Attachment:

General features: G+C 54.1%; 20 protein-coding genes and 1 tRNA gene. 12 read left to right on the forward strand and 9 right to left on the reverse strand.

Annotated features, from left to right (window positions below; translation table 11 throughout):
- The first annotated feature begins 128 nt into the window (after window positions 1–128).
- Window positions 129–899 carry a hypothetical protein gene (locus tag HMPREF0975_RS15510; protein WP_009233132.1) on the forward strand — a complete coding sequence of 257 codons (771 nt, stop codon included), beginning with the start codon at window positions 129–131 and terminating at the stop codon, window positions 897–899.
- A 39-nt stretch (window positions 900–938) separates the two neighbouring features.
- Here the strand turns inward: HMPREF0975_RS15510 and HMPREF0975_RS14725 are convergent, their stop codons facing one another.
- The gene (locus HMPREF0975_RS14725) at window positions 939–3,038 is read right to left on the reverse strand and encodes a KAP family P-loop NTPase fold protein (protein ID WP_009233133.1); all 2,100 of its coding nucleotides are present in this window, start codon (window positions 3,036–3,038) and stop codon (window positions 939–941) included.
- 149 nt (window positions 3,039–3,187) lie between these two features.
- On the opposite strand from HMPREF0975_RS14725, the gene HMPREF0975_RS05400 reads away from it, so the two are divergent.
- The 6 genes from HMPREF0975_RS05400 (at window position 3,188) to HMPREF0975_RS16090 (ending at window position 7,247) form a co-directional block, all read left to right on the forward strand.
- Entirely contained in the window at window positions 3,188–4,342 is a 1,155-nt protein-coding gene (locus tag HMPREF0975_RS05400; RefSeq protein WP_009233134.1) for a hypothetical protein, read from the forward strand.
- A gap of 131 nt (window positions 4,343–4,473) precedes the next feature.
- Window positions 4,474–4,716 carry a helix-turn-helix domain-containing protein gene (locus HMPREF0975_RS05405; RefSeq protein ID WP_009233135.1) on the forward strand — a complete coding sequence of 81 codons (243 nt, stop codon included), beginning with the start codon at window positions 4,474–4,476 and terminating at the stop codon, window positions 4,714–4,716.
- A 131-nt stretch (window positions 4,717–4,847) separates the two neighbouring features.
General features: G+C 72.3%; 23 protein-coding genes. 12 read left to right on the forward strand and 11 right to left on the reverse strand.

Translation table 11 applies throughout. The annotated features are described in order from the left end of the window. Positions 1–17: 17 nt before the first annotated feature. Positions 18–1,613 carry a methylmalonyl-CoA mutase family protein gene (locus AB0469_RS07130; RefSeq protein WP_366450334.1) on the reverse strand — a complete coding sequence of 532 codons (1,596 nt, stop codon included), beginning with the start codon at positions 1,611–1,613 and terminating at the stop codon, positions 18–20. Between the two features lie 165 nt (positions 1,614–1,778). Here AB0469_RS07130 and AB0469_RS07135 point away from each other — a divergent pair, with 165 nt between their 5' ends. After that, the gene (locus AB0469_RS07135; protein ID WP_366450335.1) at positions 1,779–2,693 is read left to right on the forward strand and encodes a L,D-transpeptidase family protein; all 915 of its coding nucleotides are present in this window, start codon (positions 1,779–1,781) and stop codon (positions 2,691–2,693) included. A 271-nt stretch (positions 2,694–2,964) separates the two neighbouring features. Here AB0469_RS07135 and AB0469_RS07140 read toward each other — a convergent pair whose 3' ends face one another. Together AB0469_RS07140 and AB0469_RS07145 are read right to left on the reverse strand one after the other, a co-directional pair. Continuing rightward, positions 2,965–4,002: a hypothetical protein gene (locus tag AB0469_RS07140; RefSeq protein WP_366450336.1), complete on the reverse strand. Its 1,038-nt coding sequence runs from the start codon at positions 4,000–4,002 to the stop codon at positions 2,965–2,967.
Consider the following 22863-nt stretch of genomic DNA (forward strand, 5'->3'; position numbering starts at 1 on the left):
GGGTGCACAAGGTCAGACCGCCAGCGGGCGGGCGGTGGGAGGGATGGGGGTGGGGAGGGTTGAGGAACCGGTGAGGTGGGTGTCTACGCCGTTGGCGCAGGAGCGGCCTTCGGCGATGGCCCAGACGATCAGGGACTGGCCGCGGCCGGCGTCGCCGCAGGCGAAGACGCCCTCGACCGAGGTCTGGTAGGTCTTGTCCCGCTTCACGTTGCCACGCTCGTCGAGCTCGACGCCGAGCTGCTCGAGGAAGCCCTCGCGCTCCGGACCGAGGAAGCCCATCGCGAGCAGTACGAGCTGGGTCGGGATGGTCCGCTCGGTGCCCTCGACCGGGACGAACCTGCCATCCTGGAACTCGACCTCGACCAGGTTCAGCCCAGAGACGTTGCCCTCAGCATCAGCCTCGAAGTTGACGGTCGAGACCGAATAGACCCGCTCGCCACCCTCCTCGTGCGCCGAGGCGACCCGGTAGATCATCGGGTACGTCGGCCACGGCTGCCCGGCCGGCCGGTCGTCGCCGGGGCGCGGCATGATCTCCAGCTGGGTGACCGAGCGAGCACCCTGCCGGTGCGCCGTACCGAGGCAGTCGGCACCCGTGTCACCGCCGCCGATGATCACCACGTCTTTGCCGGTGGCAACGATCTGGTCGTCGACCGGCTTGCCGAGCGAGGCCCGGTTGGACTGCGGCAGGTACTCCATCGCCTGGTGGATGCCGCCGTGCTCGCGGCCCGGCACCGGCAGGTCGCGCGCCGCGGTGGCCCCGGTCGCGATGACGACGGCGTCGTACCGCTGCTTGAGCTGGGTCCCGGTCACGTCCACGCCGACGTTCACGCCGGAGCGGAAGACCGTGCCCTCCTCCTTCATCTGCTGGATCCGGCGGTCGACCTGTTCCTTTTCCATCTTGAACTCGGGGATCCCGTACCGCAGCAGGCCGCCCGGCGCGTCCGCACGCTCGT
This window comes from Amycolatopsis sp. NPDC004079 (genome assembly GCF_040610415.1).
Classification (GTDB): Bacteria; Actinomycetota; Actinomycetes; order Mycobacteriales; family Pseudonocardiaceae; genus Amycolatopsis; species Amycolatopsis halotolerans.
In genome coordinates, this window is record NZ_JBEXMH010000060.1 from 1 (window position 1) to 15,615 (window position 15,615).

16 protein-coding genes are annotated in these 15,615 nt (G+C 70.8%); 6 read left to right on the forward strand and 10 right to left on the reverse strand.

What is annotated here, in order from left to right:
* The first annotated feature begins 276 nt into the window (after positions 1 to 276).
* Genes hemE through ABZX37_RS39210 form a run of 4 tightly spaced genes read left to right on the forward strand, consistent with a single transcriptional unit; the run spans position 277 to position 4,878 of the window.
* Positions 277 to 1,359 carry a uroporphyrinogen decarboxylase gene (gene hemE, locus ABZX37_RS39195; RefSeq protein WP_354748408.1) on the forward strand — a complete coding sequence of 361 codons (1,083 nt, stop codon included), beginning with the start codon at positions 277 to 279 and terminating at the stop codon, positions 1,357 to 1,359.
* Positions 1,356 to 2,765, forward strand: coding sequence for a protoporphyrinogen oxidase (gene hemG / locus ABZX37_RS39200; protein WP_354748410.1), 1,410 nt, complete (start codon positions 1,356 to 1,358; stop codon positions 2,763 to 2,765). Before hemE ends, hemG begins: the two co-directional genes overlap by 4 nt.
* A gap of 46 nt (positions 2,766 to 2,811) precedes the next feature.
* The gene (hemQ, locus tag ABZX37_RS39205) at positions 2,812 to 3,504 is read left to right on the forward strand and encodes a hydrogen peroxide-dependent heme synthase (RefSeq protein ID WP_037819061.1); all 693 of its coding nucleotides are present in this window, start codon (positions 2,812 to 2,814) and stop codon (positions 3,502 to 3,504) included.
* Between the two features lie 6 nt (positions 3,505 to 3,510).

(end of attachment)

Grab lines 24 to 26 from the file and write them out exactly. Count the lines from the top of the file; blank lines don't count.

* The first annotated feature begins 276 nt into the window (after positions 1 to 276).
* Genes hemE through ABZX37_RS39210 form a run of 4 tightly spaced genes read left to right on the forward strand, consistent with a single transcriptional unit; the run spans position 277 to position 4,878 of the window.
* Positions 277 to 1,359 carry a uroporphyrinogen decarboxylase gene (gene hemE, locus ABZX37_RS39195; RefSeq protein WP_354748408.1) on the forward strand — a complete coding sequence of 361 codons (1,083 nt, stop codon included), beginning with the start codon at positions 277 to 279 and terminating at the stop codon, positions 1,357 to 1,359.